written by Wrath James White
published by Two-Backed Books

“The unexamined life is not worth living.” Socrates said this more than two thousand years ago. Yet how many of us really examine our lives, our beliefs, values and opinions? How many of us question why we believe what we believe from our morals and ethics to our prejudices and biases to our politics and religion? How many of us just parrot our cultural, familial, or generational party line without truly understanding the reasoning behind these ideologies? How many of us go through life like a leaf in the wind just going with the flow without once questioning why or where it is all leading?

When your average person thinks of (extreme) horror, whether they realize it or not, they are thinking of work similar to the work of Wrath James White. When I say horror, many (of you) are thinking blood and guts and maybe randomly naked people. As a genre, it is dismissed as being too brutal, too sadistic, and too terrifying to have any redeeming value.

“He would free them from the mores, the traditions and the societal, moral, and cultural restraints that have for so long fettered the development of the human spirit.” –“The Book of a Thousand Sins”

I usually don’t read from the extremist/bizarro spectrum of horror, though I am a huge fan of Wrath James White’s blog. I always felt that it typically doesn’t have a moral core since so much of what the extreme side of the genre tries to do is get a response out of the reader, using the tools of the style to provoke arousal, revulsion, or even offense. While I do occasionally read things from the extreme side of things–Clive Barker, John Shirley, Gemma Files–without a doubt, White’s The Book of a Thousand Sins might be the most vile, disturbing, sacrilegious, and brain-scarringly haunting piece of work I’ve read. Almost prompting me to title this piece “Wrath James White: What the hell is wrong with you?” However, these things are also what makes it a notable horror work.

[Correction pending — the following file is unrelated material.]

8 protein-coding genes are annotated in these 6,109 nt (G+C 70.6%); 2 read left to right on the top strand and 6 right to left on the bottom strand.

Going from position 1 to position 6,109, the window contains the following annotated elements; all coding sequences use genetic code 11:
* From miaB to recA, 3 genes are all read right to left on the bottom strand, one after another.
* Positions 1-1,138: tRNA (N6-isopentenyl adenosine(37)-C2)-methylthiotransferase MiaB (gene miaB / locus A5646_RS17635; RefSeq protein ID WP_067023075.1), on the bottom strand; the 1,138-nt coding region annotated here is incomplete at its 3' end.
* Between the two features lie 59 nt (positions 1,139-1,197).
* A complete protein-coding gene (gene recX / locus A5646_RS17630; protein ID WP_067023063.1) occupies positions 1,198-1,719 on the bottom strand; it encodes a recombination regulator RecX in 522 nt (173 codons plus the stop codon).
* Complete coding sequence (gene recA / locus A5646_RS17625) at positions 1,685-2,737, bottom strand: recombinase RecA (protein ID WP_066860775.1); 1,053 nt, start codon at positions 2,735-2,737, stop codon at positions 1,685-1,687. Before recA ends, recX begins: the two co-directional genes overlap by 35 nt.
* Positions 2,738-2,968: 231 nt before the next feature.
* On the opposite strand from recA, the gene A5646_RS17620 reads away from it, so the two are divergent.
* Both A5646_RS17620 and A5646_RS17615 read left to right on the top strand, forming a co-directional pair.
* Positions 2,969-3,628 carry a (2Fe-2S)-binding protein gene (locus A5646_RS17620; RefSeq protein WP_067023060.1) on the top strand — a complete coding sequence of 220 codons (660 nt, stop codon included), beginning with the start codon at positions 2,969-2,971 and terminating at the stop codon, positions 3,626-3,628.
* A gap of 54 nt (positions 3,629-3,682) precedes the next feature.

All that being said, why is Wrath James White’s work worth wrestling with?

“After stopping the intrusion of that one false ideology with the simplest of all defenses, a lucid question, I immediately began to wonder how much additional mental refuse I might rid my mind of with the strength of that one question. How many ideas had I accepted simply because so many others had accepted it before me?” –“Awake”

It is no secret that Wrath has some issues with religion. In his 15 short stories, many violent and some sexually explicit, he keeps returning to certain themes. “Awake” explores the power of asking the question “why?” As one man searches for God, and the journey it takes him on, in his story “He Who Increases Knowledge,” we get a glimpse of how he sees religion: as a renunciation of reason and autonomy as people become cattle. A Christian punished for the sin of pride and self-righteousness in “Don’t Scream,” which is a violent meditation on the afterlife. “Couch Potato” is a nihilistic horror show examining what the point of life is. Again, this follows the theme to his work, a search for answers to questions and heaven help us when he doesn’t like what he hears. Interestingly, the answers to the questions that he poses tend to eventuate in the same place: violence, insanity, and death.

“Pain is the nervous system’s primary indicator that we are doing something that might compromise the integrity of our bodies. It presents us from destroying ourselves. To not know pain is to not understand what it takes to survive and succeed.” –“The Sooner They Learn”

It might be unfair to say that his characters are bereft of moral restraints. One thing they have in common is that they constantly question how knowledge is passed down, whether or not people have accepted beliefs simply because tradition passed the ideas down. Their minds unravel once they hold to no beliefs, becoming assured of only one’s self. In other words, they are the product of skepticism unchecked, unable to find a reasonable reason to draw their next breath if everything was random and meaningless. And then finding themselves capable of doing anything.